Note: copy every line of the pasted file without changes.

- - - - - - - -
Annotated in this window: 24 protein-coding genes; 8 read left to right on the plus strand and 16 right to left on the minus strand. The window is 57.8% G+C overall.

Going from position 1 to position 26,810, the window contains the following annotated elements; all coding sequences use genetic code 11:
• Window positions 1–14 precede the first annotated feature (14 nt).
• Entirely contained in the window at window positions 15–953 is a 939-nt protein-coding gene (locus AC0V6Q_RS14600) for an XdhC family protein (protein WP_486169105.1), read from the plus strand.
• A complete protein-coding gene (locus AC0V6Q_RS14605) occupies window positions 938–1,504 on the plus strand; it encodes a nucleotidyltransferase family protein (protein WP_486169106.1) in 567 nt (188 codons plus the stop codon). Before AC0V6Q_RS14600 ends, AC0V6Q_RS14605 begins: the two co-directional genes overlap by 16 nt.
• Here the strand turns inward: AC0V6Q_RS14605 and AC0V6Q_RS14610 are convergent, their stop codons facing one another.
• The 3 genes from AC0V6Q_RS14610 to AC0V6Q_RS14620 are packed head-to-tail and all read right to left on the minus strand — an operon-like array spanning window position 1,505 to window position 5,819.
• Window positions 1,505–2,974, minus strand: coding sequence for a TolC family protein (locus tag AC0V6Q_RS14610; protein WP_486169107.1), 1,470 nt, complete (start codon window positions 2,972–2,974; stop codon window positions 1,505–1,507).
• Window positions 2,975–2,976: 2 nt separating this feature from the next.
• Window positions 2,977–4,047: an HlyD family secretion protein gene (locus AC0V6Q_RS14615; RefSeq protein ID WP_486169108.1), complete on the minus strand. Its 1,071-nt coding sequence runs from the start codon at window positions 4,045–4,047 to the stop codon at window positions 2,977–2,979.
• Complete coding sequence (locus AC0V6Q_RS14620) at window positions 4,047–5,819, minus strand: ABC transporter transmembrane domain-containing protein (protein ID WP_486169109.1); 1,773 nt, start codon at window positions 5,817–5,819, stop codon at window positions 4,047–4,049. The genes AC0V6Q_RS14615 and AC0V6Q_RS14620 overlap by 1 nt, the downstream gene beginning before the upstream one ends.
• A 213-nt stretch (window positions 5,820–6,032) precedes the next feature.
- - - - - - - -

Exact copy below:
Annotated in this window: 24 protein-coding genes; 8 read left to right on the plus strand and 16 right to left on the minus strand. The window is 57.8% G+C overall.

Going from position 1 to position 26,810, the window contains the following annotated elements; all coding sequences use genetic code 11:
• Window positions 1–14 precede the first annotated feature (14 nt).
• Entirely contained in the window at window positions 15–953 is a 939-nt protein-coding gene (locus AC0V6Q_RS14600) for an XdhC family protein (protein WP_486169105.1), read from the plus strand.
• A complete protein-coding gene (locus AC0V6Q_RS14605) occupies window positions 938–1,504 on the plus strand; it encodes a nucleotidyltransferase family protein (protein WP_486169106.1) in 567 nt (188 codons plus the stop codon). Before AC0V6Q_RS14600 ends, AC0V6Q_RS14605 begins: the two co-directional genes overlap by 16 nt.
• Here the strand turns inward: AC0V6Q_RS14605 and AC0V6Q_RS14610 are convergent, their stop codons facing one another.
• The 3 genes from AC0V6Q_RS14610 to AC0V6Q_RS14620 are packed head-to-tail and all read right to left on the minus strand — an operon-like array spanning window position 1,505 to window position 5,819.
• Window positions 1,505–2,974, minus strand: coding sequence for a TolC family protein (locus tag AC0V6Q_RS14610; protein WP_486169107.1), 1,470 nt, complete (start codon window positions 2,972–2,974; stop codon window positions 1,505–1,507).
• Window positions 2,975–2,976: 2 nt separating this feature from the next.
• Window positions 2,977–4,047: an HlyD family secretion protein gene (locus AC0V6Q_RS14615; RefSeq protein ID WP_486169108.1), complete on the minus strand. Its 1,071-nt coding sequence runs from the start codon at window positions 4,045–4,047 to the stop codon at window positions 2,977–2,979.
• Complete coding sequence (locus AC0V6Q_RS14620) at window positions 4,047–5,819, minus strand: ABC transporter transmembrane domain-containing protein (protein ID WP_486169109.1); 1,773 nt, start codon at window positions 5,817–5,819, stop codon at window positions 4,047–4,049. The genes AC0V6Q_RS14615 and AC0V6Q_RS14620 overlap by 1 nt, the downstream gene beginning before the upstream one ends.
• A 213-nt stretch (window positions 5,820–6,032) precedes the next feature.